I spent my early childhood on the high altiplano of Bolivia, where we took for granted spectacular views of mountains and lakes. I hiked the hills, explored caves and played among the Incan ruins. My siblings and I would accompany my parents by boat to villages and towns scattered around Lake Titicaca. Late-afternoon storms would come up quickly, churning the water, flashing sheet lightning and sometimes producing golf ball–size hail.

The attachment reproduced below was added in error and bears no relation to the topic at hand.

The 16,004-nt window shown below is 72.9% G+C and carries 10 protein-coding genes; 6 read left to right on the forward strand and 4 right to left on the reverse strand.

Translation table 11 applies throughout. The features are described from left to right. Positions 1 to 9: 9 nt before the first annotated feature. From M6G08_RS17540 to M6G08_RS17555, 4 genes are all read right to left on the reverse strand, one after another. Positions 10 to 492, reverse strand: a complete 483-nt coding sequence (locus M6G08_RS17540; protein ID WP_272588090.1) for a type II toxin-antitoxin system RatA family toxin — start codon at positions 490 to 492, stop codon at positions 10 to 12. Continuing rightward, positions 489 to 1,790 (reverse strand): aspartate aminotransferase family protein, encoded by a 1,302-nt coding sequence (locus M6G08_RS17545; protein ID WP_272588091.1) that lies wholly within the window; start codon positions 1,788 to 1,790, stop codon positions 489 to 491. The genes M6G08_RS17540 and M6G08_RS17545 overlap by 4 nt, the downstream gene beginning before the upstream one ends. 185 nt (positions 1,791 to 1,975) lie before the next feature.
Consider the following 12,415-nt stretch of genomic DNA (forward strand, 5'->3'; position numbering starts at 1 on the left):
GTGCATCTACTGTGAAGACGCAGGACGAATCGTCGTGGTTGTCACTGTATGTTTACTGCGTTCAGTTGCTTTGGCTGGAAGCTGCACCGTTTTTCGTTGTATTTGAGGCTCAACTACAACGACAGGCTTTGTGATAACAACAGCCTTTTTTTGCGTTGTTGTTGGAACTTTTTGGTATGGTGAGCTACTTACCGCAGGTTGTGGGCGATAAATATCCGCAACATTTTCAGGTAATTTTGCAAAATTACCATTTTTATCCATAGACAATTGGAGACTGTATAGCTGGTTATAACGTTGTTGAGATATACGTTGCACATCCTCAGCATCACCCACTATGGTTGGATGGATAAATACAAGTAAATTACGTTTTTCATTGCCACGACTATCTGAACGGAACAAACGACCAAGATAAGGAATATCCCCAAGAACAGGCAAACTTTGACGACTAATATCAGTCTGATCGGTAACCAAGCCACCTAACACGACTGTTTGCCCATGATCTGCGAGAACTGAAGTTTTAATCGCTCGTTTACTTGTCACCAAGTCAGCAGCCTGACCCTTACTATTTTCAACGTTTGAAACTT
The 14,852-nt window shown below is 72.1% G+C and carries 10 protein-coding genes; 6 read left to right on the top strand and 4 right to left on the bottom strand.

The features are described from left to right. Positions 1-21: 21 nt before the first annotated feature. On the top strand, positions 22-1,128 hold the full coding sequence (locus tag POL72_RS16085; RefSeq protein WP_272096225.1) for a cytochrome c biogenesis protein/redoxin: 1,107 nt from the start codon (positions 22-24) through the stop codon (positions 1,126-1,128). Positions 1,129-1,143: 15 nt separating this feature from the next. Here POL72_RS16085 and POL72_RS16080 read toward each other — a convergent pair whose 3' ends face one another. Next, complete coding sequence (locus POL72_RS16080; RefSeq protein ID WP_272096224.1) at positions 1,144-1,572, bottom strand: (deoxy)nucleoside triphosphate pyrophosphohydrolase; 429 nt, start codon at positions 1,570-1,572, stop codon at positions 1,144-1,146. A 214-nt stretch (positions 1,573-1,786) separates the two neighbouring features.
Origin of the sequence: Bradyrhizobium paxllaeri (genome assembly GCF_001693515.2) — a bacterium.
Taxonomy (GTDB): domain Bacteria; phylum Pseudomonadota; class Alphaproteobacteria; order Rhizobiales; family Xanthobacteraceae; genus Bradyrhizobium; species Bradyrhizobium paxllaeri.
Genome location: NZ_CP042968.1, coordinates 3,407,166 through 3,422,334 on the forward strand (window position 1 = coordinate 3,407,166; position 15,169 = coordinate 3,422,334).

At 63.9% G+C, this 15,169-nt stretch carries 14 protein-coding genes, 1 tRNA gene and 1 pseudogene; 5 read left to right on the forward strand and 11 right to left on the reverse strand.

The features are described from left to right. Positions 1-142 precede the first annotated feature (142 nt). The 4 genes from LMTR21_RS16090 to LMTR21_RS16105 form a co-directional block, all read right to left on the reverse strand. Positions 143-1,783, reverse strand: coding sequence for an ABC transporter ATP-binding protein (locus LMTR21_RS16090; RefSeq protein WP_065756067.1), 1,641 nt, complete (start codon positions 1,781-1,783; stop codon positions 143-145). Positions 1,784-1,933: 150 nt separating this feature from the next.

When I think about the transfiguration, I see those mountains again in all of their grandeur. I understand why earlier civilizations believed that mountains are close to the heavens; they have always symbolized a place where one may meet the holy.

But in the 21st century, many of us don't live in the mountains or even outside of a city. What are we to think when we're invited into a story about a mountain shrouded in clouds? After all, this is no ordinary hike, and these are no ordinary clouds—they indicate the most Holy Presence.